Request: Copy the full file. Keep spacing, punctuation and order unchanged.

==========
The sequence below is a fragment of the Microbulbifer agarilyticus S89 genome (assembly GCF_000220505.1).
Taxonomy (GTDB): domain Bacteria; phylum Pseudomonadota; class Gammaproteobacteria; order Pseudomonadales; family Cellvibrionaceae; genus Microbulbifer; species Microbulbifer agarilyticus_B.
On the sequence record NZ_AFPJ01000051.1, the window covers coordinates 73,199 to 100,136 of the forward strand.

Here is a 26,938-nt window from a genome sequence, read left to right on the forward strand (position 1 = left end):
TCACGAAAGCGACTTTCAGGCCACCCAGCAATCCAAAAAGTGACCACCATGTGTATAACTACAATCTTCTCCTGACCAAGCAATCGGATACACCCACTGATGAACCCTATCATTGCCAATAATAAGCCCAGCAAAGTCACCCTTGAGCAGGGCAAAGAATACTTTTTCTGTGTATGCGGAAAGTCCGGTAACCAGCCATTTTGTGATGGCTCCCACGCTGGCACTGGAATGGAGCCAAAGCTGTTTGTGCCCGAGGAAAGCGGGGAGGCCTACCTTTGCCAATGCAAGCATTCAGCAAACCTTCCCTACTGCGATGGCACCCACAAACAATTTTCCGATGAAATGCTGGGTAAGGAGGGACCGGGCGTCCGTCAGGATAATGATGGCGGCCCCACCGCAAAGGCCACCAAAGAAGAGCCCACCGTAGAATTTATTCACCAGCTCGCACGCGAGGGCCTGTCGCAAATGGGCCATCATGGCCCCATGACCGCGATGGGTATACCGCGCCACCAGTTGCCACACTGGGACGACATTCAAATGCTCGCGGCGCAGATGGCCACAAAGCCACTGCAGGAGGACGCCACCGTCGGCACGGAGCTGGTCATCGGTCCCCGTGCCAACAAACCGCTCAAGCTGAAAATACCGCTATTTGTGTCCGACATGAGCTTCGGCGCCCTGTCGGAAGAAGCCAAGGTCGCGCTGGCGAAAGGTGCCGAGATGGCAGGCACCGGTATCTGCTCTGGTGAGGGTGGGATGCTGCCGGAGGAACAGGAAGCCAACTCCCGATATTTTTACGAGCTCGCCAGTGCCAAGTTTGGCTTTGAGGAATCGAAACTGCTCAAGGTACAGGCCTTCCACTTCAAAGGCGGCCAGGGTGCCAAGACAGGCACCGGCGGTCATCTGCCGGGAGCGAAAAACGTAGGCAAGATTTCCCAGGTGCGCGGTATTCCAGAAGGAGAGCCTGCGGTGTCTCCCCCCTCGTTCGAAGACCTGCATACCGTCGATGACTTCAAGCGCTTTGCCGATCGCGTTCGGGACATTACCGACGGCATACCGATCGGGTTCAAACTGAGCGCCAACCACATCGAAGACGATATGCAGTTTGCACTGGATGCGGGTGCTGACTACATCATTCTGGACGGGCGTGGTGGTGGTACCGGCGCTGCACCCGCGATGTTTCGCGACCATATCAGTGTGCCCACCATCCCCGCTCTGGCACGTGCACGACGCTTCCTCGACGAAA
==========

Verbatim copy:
The sequence below is a fragment of the Microbulbifer agarilyticus S89 genome (assembly GCF_000220505.1).
Taxonomy (GTDB): domain Bacteria; phylum Pseudomonadota; class Gammaproteobacteria; order Pseudomonadales; family Cellvibrionaceae; genus Microbulbifer; species Microbulbifer agarilyticus_B.
On the sequence record NZ_AFPJ01000051.1, the window covers coordinates 73,199 to 100,136 of the forward strand.

Here is a 26,938-nt window from a genome sequence, read left to right on the forward strand (position 1 = left end):
TCACGAAAGCGACTTTCAGGCCACCCAGCAATCCAAAAAGTGACCACCATGTGTATAACTACAATCTTCTCCTGACCAAGCAATCGGATACACCCACTGATGAACCCTATCATTGCCAATAATAAGCCCAGCAAAGTCACCCTTGAGCAGGGCAAAGAATACTTTTTCTGTGTATGCGGAAAGTCCGGTAACCAGCCATTTTGTGATGGCTCCCACGCTGGCACTGGAATGGAGCCAAAGCTGTTTGTGCCCGAGGAAAGCGGGGAGGCCTACCTTTGCCAATGCAAGCATTCAGCAAACCTTCCCTACTGCGATGGCACCCACAAACAATTTTCCGATGAAATGCTGGGTAAGGAGGGACCGGGCGTCCGTCAGGATAATGATGGCGGCCCCACCGCAAAGGCCACCAAAGAAGAGCCCACCGTAGAATTTATTCACCAGCTCGCACGCGAGGGCCTGTCGCAAATGGGCCATCATGGCCCCATGACCGCGATGGGTATACCGCGCCACCAGTTGCCACACTGGGACGACATTCAAATGCTCGCGGCGCAGATGGCCACAAAGCCACTGCAGGAGGACGCCACCGTCGGCACGGAGCTGGTCATCGGTCCCCGTGCCAACAAACCGCTCAAGCTGAAAATACCGCTATTTGTGTCCGACATGAGCTTCGGCGCCCTGTCGGAAGAAGCCAAGGTCGCGCTGGCGAAAGGTGCCGAGATGGCAGGCACCGGTATCTGCTCTGGTGAGGGTGGGATGCTGCCGGAGGAACAGGAAGCCAACTCCCGATATTTTTACGAGCTCGCCAGTGCCAAGTTTGGCTTTGAGGAATCGAAACTGCTCAAGGTACAGGCCTTCCACTTCAAAGGCGGCCAGGGTGCCAAGACAGGCACCGGCGGTCATCTGCCGGGAGCGAAAAACGTAGGCAAGATTTCCCAGGTGCGCGGTATTCCAGAAGGAGAGCCTGCGGTGTCTCCCCCCTCGTTCGAAGACCTGCATACCGTCGATGACTTCAAGCGCTTTGCCGATCGCGTTCGGGACATTACCGACGGCATACCGATCGGGTTCAAACTGAGCGCCAACCACATCGAAGACGATATGCAGTTTGCACTGGATGCGGGTGCTGACTACATCATTCTGGACGGGCGTGGTGGTGGTACCGGCGCTGCACCCGCGATGTTTCGCGACCATATCAGTGTGCCCACCATCCCCGCTCTGGCACGTGCACGACGCTTCCTCGACGAAA